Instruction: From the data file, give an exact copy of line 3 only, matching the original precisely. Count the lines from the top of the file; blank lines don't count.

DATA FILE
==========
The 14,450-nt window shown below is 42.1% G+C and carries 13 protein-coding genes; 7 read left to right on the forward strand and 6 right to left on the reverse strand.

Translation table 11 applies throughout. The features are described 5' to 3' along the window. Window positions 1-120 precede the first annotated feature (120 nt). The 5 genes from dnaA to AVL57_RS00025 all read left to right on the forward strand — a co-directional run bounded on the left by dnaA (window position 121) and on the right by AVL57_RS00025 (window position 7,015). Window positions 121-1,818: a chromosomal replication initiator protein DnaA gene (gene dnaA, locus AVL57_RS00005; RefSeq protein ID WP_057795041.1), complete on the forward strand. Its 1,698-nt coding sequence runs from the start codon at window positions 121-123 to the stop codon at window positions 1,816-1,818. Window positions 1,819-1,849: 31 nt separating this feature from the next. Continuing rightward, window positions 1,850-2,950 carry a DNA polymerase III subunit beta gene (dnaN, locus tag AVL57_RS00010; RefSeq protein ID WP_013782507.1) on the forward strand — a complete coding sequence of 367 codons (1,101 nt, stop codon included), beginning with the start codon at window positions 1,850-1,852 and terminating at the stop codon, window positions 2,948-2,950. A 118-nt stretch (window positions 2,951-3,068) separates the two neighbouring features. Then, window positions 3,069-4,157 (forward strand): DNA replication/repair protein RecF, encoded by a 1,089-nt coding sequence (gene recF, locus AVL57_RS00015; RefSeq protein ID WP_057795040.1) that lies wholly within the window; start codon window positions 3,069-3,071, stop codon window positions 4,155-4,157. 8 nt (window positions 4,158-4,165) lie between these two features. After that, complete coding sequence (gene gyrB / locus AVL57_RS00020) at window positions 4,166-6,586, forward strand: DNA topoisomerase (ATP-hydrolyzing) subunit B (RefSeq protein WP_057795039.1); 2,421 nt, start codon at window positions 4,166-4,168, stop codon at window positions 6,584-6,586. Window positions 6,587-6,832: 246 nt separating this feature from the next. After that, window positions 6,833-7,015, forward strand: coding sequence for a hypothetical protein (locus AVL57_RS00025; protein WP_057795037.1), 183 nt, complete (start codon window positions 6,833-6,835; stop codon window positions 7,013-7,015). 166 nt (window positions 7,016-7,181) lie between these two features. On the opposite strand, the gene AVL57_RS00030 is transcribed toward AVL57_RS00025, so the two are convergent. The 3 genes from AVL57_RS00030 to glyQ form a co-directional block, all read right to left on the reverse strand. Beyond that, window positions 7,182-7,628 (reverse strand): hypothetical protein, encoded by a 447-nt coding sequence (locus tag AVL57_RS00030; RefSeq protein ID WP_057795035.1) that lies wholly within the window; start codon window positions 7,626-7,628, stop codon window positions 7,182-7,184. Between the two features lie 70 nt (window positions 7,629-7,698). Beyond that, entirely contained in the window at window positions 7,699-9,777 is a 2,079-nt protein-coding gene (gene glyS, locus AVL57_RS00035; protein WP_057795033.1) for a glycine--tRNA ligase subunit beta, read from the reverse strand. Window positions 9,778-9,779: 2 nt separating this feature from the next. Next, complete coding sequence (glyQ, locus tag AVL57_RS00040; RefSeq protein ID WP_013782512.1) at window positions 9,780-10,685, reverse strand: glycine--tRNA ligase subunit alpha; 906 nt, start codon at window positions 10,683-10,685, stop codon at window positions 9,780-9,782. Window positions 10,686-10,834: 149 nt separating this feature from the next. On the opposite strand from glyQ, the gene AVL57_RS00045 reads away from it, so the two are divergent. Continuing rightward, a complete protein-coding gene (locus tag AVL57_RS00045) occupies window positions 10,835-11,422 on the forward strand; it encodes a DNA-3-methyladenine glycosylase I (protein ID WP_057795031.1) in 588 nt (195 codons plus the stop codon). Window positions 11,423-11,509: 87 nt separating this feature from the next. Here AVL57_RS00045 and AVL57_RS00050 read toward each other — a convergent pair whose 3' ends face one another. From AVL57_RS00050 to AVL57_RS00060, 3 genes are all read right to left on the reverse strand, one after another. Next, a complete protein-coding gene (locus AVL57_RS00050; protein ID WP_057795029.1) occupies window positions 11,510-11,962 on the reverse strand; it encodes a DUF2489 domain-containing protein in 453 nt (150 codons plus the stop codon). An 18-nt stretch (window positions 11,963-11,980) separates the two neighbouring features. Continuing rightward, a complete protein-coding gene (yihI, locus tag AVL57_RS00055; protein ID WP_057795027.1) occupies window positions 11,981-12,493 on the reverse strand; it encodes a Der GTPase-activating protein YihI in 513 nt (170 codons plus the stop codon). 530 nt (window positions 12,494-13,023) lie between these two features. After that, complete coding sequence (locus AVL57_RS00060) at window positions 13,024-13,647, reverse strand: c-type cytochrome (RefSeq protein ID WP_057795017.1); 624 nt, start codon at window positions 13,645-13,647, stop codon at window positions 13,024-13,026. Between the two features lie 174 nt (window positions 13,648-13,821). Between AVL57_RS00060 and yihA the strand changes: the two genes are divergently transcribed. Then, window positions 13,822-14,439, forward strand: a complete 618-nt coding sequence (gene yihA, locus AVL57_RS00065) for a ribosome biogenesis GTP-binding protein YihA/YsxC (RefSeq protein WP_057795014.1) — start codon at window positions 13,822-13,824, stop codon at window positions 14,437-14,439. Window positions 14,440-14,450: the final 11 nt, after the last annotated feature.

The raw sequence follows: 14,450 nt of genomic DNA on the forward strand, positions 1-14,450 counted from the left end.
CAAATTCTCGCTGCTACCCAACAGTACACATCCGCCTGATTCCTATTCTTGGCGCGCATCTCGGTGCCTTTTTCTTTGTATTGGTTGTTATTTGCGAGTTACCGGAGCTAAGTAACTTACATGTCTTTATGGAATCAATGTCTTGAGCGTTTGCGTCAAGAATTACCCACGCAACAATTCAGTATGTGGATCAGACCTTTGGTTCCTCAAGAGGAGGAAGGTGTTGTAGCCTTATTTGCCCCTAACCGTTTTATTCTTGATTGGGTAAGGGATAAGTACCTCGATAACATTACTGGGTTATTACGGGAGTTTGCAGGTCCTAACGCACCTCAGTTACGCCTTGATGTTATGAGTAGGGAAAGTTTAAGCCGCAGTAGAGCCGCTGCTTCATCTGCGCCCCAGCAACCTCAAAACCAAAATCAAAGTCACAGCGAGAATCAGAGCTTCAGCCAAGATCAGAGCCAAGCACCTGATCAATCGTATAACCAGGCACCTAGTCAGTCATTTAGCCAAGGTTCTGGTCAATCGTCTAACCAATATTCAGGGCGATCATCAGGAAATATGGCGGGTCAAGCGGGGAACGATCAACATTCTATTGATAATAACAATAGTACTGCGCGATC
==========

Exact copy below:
The raw sequence follows: 14,450 nt of genomic DNA on the forward strand, positions 1-14,450 counted from the left end.